The study, out in the December issue of the journal Mental Health and Physical Activity, lends more evidence to mounting research showing the importance of exercise to a number of health factors. Among adults in the United States, about 35 to 40 percent of the population has problems with falling asleep or with daytime sleepiness.
“We were using the physical activity guidelines set forth for cardiovascular health, but it appears that those guidelines might have a spillover effect to other areas of health,” said Brad Cardinal, a professor of exercise science at Oregon State University and one of the study’s authors.
“Increasingly, the scientific evidence is encouraging as regular physical activity may serve as a non-pharmaceutical alternative to improve sleep.”
After controlling for age, BMI (Body Mass Index), health status, smoking status, and depression, the relative risk of often feeling overly sleepy during the day compared to never feeling overly sleepy during the day decreased by 65 percent for participants meeting physical activity guidelines.
Similar results were also found for having leg cramps while sleeping (68 percent less likely) and having difficulty concentrating when tired (45 percent decrease).
Paul Loprinzi, an assistant professor at Bellarmine University is lead author of the study, which was conducted while he was a doctoral student in Cardinal’s lab at OSU. He said it is the first study to examine the relationship between accelerometer-measured physical activity and sleep while utilizing a nationally representative sample of adults of all ages.
‘Our findings demonstrate a link between regular physical activity and perceptions of sleepiness during the day, which suggests that participation in physical activity on a regular basis may positively influence an individual’s productivity at work, or in the case of a student, influence their ability to pay attention in class,” he said.
Cardinal said past studies linking physical activity and sleep used only self-reports of exercise. The danger with this is that many people tend to overestimate the amount of activity they do, he said.
He added that the take-away for consumers is to remember that exercise has a number of health benefits, and that can include helping feel alert and awake.
“Physical activity may not just be good for the waistline and heart, but it also can help you sleep,” Cardinal said. “There are trade-offs. It may be easier when you are tired to skip the workout and go to sleep, but it may be beneficial for your long-term health to make the hard decision and get your exercise.”
- Physical activity impacts overall quality of sleep (eurekalert.org)
- Teens & Sleep: How (and Why) to Help Your Teen Get Some Rest (psychologytoday.com)
- Can sleep apnoea be eased by a Mediterranean diet? (time4sleep.co.uk)
- Daily exercise, minimized computer time for optimal sleep in teens (medicalxpress.com)
- The secret to a better brain, a younger face and a longer life. (talesfromthelou.wordpress.com)
- How much exercise do I need? (bupa.com.au)
- A More Restful Night Awaits You When You Use These Three Approaches to Coping with Insomnia (bigsexymedia.com)
Protein, not sugar, stimulates cells keeping us thin and awake, new study suggests
A new study has found that protein and not sugar activates the cells responsible for keeping us awake and burning calories. The research, published in the 17 November issue of the scientific journal Neuron, has implications for understanding obesity and sleep disorders.
Wakefulness and energy expenditure rely on “orexin cells”, which secrete a stimulant called orexin/hypocretin in the brain. Reduced activity in these unique cells results in narcolepsy and has been linked to weight gain.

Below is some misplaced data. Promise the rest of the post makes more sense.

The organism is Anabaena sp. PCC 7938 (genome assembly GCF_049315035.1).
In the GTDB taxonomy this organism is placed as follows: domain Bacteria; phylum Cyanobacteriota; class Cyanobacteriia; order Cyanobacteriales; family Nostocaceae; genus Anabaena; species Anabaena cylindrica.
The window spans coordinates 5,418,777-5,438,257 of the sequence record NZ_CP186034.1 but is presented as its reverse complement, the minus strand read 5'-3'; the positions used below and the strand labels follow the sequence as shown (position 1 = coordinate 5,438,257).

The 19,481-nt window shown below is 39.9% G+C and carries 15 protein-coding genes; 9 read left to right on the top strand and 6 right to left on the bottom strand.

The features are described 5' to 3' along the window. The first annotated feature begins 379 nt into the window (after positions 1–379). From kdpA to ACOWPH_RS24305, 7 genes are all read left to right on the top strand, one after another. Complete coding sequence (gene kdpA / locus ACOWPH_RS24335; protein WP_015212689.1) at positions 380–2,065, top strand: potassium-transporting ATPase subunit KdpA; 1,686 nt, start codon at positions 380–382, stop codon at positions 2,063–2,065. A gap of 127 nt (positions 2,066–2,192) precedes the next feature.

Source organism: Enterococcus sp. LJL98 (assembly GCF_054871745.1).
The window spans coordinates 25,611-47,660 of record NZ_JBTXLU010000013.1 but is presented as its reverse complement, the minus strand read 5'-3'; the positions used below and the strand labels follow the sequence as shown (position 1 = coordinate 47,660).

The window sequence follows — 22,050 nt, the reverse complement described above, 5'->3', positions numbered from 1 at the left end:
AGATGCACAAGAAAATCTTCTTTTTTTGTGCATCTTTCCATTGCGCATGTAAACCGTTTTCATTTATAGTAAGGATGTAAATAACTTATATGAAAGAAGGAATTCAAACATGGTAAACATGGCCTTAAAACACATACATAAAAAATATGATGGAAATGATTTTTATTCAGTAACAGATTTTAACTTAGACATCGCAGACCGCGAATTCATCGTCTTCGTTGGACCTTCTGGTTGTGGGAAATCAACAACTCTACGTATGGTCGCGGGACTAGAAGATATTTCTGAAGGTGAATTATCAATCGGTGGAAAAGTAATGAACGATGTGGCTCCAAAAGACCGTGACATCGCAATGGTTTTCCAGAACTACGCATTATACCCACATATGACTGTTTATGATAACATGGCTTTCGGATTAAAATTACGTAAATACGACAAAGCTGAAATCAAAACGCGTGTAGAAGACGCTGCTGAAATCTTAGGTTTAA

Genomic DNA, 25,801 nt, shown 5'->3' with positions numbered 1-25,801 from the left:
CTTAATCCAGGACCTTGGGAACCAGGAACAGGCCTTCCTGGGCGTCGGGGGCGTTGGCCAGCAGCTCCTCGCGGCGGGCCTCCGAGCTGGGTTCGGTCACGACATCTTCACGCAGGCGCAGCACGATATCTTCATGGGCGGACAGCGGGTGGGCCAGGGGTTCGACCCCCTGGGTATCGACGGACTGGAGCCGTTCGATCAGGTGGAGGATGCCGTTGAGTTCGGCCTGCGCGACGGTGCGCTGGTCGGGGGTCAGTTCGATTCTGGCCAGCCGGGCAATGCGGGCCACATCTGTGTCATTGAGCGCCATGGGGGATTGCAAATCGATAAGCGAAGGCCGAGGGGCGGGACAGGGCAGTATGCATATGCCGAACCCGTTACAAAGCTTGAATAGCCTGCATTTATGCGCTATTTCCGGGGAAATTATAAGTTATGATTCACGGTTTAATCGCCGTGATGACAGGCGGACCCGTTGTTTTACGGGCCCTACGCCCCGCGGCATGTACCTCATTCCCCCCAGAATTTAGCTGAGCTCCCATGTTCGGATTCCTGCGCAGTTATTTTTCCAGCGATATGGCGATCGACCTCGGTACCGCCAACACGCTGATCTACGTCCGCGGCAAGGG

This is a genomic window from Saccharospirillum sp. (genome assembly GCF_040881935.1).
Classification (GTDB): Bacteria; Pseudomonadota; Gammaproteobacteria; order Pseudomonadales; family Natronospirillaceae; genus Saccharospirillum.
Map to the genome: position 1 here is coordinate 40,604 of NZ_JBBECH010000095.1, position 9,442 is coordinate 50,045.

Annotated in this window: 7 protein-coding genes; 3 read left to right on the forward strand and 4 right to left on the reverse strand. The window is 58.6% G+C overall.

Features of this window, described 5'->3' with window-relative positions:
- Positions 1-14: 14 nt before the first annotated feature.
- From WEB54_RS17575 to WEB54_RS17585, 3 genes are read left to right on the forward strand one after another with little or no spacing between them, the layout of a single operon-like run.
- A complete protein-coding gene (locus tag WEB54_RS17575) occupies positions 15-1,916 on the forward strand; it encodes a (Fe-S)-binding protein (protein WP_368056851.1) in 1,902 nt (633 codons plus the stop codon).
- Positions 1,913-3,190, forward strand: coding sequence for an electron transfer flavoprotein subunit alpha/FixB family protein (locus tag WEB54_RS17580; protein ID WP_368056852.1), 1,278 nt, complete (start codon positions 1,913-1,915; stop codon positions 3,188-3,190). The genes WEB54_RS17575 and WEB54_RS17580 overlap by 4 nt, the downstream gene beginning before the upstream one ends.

Scientists at the University of Cambridge compared actions of different nutrients on orexin cells. They found that amino acids – nutrients found in proteins such as egg whites – stimulate orexin neurons much more than other nutrients….
…”To combat obesity and insomnia in today’s society, we need more information on how diet affects sleep and appetite cells. For now, research suggests that if you have a choice between jam on toast, or egg whites on toast, go for the latter! Even though the two may contain the same number of calories, having a bit of protein will tell the body to burn more calories out of those consumed.”
- Weight Gain Likely In Narcoleptics (medicalnewstoday.com)
- Sleep hormone restores vigor and reverses apathy in sickness, Oregon scientists report (oregonlive.com)
- Hormone fights fat with fat: Orexin prevents obesity in mice by activating calorie-burning brown fat (sciencedaily.com)
- What makes us feel ‘bad’ when sick and how to treat it (news.bioscholar.com)
- Why You Don’t Want to Wake Up – Interrupted Sleep Interrupts Memory (pt5.psychologytoday.com)
- Is Light Keeping You Awake? (psychologytoday.com)
ScienceDaily (Aug. 3, 2011) — A signaling system in the brain previously shown to regulate sleep is also responsible for inducing lethargy during illness, according to research conducted at Oregon Health & Science University Doernbecher Children’s Hospital.
This research is particularly meaningful because it implies that a new class of drugs developed to treat sleep disorders can reverse the inactivity and exhaustion brought on by acute illness. Although the sleep drugs were initially designed to treat narcolepsy, they have the potential to restore energy and motivation in patients with acute and chronic disease, the researchers report. Their findings are published in the The Journal of Neuroscience.
“We all know what it means to feel ‘bad’ when we’re acutely ill. In particular, patients with chronic diseases experience a compromise in motivated behaviors. They don’t feel like getting up and doing anything. Yet the brain mechanisms behind this common experience have remained obscure,” said Daniel L. Marks, M.D., Ph.D., principal investigator and associate professor of pediatrics in the Papé Family Pediatric Research Institute at OHSU Doernbecher Children’s Hospital….
- For Men and Women, Response to Stress Is Very Different (fitsugar.com)
- Too Sick to Work? (webmd.com)